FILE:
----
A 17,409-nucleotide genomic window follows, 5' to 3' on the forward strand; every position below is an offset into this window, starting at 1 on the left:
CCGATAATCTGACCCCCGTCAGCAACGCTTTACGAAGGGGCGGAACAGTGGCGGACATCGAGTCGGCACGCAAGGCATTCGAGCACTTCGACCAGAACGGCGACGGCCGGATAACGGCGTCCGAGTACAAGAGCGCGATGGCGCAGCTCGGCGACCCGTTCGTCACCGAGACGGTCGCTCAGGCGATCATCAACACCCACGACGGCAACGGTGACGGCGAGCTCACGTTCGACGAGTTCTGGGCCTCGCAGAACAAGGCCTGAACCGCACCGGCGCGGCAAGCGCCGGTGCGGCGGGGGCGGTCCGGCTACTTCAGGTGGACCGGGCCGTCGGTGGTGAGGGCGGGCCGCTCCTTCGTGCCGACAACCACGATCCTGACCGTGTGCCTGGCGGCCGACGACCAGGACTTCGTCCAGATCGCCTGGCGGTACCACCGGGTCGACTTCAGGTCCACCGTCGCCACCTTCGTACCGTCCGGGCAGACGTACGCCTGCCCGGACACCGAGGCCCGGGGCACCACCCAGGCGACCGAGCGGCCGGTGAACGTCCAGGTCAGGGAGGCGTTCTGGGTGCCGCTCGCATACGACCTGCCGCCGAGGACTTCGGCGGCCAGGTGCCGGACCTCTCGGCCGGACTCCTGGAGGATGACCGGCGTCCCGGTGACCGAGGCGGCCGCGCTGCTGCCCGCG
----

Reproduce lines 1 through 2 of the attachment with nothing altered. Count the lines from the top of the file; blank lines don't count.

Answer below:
A 17,409-nucleotide genomic window follows, 5' to 3' on the forward strand; every position below is an offset into this window, starting at 1 on the left:
CCGATAATCTGACCCCCGTCAGCAACGCTTTACGAAGGGGCGGAACAGTGGCGGACATCGAGTCGGCACGCAAGGCATTCGAGCACTTCGACCAGAACGGCGACGGCCGGATAACGGCGTCCGAGTACAAGAGCGCGATGGCGCAGCTCGGCGACCCGTTCGTCACCGAGACGGTCGCTCAGGCGATCATCAACACCCACGACGGCAACGGTGACGGCGAGCTCACGTTCGACGAGTTCTGGGCCTCGCAGAACAAGGCCTGAACCGCACCGGCGCGGCAAGCGCCGGTGCGGCGGGGGCGGTCCGGCTACTTCAGGTGGACCGGGCCGTCGGTGGTGAGGGCGGGCCGCTCCTTCGTGCCGACAACCACGATCCTGACCGTGTGCCTGGCGGCCGACGACCAGGACTTCGTCCAGATCGCCTGGCGGTACCACCGGGTCGACTTCAGGTCCACCGTCGCCACCTTCGTACCGTCCGGGCAGACGTACGCCTGCCCGGACACCGAGGCCCGGGGCACCACCCAGGCGACCGAGCGGCCGGTGAACGTCCAGGTCAGGGAGGCGTTCTGGGTGCCGCTCGCATACGACCTGCCGCCGAGGACTTCGGCGGCCAGGTGCCGGACCTCTCGGCCGGACTCCTGGAGGATGACCGGCGTCCCGGTGACCGAGGCGGCCGCGCTGCTGCCCGCG